A major police search which could be linked to the violent death of Thai woman Jindarat Prutsiriporn, is under way at a property in Mangere with forensic officers digging up parts of the yard and rifling through rubbish bins.
The Herald can reveal that the search began late on Wayne Drive on Friday night. It is understood a resident was taken away from the house by police on Friday night and officers arrived soon after.
A resident on the street told the Herald that the owner of the house was in Gisborne and her son had been living there. She believed they were a Thai family.
She said the house has been under police guard for most of the weekend and officers are stopping all cars that approach the address. However, police will not say why they are at the house.
The Herald asked police whether the search was part of the investigation into the death of Jindarat Prutsiriporn last week.
The 50-year-old Thai woman was bound and gagged and died after she was injured jumping out of a car boot in South Auckland.
Detective Inspector Dave Lynch, the head of Operation Sisal, would not be drawn on whether the search was linked to Ms Prutsiriporn's violent death.
"My only comment is that police are following a number of lines of investigation," he said.
"At this stage there will be no further comment on any specific lines of inquiry or operational activity."
While he was tight-lipped on the reason for the activity at the house Mr Lynch said it posed no risk to the community.
Sue Tolomaki, 68, lives next door to the property police are positioned at. She heard a lot of banging and noise at the property on Thursday night and then saw officers come on Friday night.
"The Thai man who lives there often comes and goes at weird hours of the night but there was a particularly large amount of noise on Thursday night and then there's been officers there since. There was officers with guns on the street yesterday which was quite scary. There's lot of kids around here."
Lavi Vetlino, 19, lives across the road. "We were all out on the balcony when we saw the police come... It's normally a really quiet street. Well, until now."
Another man who lives near the Mangere house, where police in white boiler suits spent most of yesterday, said officers at the scene were also refusing to say why they were there.
"You ask them anything and they'll just say: 'Oh yeah...we'll talk about that later," he said.
"All we know is the young fella has been in a bit of trouble. The woman next door to us - she's down in Gisborne away somewhere and the son's home... But the cops won't tell us anything."
Another woman at a neighbouring property said she saw three men being taken away by police on Friday night.
"I saw the police come and jump over the fence but there was no one was home. A Caucasian man I've never seen before pulled up and police took him away. The son came about half an hour later with another Thai guy and police took them both away."
The woman heard digging at the property yesterday. "Four officers came back yesterday.
Two officers stood at the front of the house and two officers were digging with spades around the garage out the back. My neighbour said it looked like they were trying to crack a concrete slab."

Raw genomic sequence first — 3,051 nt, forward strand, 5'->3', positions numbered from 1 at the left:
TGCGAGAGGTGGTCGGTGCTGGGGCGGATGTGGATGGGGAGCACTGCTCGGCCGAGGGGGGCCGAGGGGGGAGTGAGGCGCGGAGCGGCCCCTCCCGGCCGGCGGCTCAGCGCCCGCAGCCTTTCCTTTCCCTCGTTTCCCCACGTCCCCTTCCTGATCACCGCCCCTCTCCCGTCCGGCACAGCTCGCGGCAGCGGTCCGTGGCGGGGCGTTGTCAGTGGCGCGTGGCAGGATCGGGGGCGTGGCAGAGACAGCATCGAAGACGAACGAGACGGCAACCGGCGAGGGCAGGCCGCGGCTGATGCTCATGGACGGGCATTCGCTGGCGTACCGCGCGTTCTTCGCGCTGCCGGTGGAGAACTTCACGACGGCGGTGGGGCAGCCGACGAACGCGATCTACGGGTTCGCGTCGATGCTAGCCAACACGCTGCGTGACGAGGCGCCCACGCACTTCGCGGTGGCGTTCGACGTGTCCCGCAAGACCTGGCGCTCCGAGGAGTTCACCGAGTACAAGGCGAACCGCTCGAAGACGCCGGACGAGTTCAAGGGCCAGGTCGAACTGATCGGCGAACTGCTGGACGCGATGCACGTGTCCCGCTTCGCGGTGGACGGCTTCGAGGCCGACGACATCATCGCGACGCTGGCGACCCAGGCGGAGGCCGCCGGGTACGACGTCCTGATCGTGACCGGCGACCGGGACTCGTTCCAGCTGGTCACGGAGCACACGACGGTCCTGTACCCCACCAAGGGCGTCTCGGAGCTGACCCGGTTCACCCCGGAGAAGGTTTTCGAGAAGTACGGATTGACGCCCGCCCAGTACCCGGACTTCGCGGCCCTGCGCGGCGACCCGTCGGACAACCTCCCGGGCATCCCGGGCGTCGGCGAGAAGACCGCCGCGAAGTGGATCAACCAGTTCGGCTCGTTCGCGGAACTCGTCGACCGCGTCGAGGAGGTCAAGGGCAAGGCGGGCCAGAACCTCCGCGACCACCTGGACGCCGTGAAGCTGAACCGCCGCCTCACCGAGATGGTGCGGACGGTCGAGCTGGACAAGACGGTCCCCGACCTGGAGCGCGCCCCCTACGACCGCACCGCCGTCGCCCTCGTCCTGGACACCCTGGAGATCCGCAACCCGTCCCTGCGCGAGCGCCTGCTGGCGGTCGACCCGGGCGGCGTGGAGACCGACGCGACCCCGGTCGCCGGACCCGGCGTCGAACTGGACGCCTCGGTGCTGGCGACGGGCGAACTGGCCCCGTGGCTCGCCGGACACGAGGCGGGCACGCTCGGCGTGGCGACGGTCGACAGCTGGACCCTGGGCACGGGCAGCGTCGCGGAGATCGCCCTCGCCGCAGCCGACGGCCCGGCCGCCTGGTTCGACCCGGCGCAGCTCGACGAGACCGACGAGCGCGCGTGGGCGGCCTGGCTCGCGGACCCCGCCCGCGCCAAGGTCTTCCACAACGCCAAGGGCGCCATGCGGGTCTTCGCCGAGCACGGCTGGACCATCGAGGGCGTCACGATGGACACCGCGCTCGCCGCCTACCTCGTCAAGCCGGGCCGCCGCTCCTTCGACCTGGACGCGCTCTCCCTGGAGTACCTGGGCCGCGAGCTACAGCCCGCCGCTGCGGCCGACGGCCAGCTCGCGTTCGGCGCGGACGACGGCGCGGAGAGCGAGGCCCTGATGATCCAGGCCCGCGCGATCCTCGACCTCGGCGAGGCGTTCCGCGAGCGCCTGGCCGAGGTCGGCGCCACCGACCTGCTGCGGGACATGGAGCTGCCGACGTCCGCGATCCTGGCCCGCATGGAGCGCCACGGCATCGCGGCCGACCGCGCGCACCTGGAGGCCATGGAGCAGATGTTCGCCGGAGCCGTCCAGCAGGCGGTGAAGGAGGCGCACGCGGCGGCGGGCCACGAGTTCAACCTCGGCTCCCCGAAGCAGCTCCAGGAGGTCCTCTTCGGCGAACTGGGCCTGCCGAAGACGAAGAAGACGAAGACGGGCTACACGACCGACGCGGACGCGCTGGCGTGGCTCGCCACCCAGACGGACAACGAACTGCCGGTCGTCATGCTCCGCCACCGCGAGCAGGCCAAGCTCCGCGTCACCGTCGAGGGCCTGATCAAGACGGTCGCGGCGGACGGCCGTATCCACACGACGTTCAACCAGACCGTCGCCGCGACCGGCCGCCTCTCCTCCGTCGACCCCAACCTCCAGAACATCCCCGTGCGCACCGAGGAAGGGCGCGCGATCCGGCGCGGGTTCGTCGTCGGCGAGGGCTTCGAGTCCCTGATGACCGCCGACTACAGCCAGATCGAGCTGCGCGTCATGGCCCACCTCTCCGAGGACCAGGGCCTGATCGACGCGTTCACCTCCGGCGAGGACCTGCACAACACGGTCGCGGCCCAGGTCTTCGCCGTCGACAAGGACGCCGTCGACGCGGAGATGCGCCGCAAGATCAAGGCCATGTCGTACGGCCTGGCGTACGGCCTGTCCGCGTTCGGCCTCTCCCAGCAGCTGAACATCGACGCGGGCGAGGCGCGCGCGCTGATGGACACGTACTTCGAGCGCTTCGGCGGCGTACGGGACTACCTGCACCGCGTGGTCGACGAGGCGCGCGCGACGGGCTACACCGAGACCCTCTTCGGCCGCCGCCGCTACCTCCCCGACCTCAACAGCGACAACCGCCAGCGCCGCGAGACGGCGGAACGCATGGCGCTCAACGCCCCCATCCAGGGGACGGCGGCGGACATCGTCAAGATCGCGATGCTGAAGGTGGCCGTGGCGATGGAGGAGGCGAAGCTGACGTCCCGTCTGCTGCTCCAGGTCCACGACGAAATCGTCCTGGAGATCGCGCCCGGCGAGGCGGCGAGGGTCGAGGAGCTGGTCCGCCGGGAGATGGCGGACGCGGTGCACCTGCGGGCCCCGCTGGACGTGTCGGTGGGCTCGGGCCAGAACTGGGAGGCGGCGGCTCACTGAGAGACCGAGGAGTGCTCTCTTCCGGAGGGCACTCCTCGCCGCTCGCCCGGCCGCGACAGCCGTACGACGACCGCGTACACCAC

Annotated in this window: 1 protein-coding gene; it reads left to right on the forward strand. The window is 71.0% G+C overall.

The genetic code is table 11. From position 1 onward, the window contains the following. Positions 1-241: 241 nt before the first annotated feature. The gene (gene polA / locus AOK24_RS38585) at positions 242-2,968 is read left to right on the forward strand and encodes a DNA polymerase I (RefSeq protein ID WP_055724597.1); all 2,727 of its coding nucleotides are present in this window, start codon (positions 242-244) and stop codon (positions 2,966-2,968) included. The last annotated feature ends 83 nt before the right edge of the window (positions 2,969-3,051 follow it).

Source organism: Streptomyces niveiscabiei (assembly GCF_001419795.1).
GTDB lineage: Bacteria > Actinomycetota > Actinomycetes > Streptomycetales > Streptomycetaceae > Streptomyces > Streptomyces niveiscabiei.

The woman said she saw officers searching a car at the property as well.
Another resident posted on Facebook about the scene examination at the house.
"Woke up this afternoon to heaps of cops at the neighour's and people scaling the property. Scary. Things like this you only see on TV. Too close for comfort," she said.
She said police had asked her to turn off her lights because they were reflecting on the backyard next door.
"They were using those blue light things," she said.
"It must be something serious because the house has been guarded by armed police all weekend..."
A policeman is standing outside the property.
A woman who has lived next door to the property for eight years said she'd never seen police on her "quiet little street" before.
"I wouldn't have a clue what's going on. Nothing like this has ever happened. There's only a couple of rentals on the street. We're mostly all homeowners with families; retirees and other people who want the quiet life."
The woman said she knew the Thai woman who lived at the property and would have wine with her on occasion. "We [residents in the street] mostly all stick to ourselves but we all say hello to one another and wish each other Merry Christmas. I feel for [the neighbour].
I can't imagine what she's going through." Another man who had lived on the street for about 10 years told the Herald he had also never seen police hanging around the area. "I've asked police but they won't tell me anything."
Another resident of the Mangere Street said she was just coming back from a walk about 6pm on Friday when she saw three mufti police vehicles pull up in front of the property.
"At least 8 police officers got out and tried to open the gate but it was locked so they jumped over the fence. I had my daughter with me so I rushed us inside and left the police to it."
The woman believed a Thai woman and her son, who was about 20 years old, were the only people who lived at the property.
"We don't really see or talk to them but I know they're Thai; they're from Bangkok."
IF YOU HAVE INFORMATION THAT COULD HELP THE OPERATION SISAL TEAM INVESTIGATING THE DEATH OF JINDARAT PRUTSIRIPORN CALL 0508 422443.